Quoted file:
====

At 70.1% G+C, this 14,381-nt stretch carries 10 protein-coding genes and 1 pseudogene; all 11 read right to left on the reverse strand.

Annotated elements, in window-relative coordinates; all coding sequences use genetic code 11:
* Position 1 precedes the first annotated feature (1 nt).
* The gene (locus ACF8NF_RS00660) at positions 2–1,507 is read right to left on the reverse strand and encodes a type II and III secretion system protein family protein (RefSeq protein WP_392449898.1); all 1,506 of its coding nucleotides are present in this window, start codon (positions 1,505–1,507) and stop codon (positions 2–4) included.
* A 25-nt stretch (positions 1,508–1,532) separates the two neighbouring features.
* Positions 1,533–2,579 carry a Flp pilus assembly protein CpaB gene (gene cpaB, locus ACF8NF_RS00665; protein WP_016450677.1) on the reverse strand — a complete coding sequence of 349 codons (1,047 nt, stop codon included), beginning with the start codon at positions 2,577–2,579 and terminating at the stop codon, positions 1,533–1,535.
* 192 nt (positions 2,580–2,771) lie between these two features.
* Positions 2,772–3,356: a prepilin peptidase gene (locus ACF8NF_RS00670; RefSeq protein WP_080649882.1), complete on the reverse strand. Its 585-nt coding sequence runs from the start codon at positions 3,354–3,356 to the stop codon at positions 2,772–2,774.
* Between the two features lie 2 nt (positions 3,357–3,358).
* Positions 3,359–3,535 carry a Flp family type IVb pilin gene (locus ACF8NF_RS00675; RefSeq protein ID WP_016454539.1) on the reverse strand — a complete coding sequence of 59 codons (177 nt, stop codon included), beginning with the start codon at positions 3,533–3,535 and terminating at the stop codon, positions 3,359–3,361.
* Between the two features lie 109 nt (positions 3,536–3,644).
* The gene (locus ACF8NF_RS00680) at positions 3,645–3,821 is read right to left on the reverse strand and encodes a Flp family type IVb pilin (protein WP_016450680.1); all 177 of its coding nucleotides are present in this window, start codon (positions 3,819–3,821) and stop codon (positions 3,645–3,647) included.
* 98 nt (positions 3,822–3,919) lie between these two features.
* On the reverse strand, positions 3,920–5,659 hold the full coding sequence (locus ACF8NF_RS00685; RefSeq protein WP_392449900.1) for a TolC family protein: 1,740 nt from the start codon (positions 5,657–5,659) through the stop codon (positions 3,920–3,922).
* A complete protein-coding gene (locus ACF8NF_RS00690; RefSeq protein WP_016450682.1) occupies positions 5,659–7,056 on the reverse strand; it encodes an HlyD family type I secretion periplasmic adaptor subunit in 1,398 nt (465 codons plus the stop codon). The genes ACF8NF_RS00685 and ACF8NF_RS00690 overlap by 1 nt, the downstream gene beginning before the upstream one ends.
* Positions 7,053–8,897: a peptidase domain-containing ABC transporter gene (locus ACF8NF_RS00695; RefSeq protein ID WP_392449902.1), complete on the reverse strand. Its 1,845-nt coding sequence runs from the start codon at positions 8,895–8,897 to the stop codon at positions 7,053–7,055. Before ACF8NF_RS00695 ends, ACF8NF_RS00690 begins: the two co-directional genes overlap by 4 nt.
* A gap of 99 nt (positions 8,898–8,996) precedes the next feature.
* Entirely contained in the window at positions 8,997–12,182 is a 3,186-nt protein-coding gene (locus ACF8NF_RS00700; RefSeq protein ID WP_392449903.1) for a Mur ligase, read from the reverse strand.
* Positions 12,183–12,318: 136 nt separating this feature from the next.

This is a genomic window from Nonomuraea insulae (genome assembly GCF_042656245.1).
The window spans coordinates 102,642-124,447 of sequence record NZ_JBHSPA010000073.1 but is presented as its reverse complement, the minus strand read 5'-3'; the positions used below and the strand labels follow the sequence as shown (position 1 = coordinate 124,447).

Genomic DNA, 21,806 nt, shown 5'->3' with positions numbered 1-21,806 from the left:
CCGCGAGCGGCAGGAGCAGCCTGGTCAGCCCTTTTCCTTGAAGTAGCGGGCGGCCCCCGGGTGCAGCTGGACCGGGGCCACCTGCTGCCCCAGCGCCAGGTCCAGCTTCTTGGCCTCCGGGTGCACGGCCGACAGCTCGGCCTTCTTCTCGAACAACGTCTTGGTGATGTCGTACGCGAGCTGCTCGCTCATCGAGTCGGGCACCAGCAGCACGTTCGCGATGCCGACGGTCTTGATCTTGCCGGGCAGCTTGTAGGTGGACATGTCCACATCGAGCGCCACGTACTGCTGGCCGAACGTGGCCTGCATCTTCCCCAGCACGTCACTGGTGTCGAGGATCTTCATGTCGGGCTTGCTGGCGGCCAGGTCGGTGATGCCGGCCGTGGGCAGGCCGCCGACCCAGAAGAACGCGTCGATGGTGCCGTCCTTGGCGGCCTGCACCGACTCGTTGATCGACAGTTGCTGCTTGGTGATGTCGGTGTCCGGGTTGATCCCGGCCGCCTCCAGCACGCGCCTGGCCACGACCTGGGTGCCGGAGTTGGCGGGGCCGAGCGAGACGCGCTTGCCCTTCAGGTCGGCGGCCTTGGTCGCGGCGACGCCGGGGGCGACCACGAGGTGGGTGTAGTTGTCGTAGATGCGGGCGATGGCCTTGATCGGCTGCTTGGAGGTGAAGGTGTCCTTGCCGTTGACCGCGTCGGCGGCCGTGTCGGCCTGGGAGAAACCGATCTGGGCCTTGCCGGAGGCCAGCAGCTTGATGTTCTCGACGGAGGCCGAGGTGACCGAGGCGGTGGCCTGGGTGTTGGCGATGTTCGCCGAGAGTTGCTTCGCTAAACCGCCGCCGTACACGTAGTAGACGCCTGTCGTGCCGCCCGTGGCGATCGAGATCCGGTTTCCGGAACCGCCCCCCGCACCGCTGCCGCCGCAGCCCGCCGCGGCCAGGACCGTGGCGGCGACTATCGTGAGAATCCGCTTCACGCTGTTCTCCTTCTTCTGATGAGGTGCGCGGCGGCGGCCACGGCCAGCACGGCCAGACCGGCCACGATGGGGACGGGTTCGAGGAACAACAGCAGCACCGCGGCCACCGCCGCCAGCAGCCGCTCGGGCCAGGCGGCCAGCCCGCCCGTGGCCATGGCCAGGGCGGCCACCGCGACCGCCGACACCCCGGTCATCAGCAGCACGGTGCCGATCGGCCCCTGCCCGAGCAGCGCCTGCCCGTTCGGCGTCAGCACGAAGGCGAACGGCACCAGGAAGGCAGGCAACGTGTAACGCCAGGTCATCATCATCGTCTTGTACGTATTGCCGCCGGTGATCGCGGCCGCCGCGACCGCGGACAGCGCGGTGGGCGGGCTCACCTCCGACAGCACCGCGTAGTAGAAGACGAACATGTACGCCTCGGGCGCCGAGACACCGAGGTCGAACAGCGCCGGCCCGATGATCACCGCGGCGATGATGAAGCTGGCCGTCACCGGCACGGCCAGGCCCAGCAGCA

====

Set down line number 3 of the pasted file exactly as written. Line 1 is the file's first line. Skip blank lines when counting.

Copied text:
* Position 1 precedes the first annotated feature (1 nt).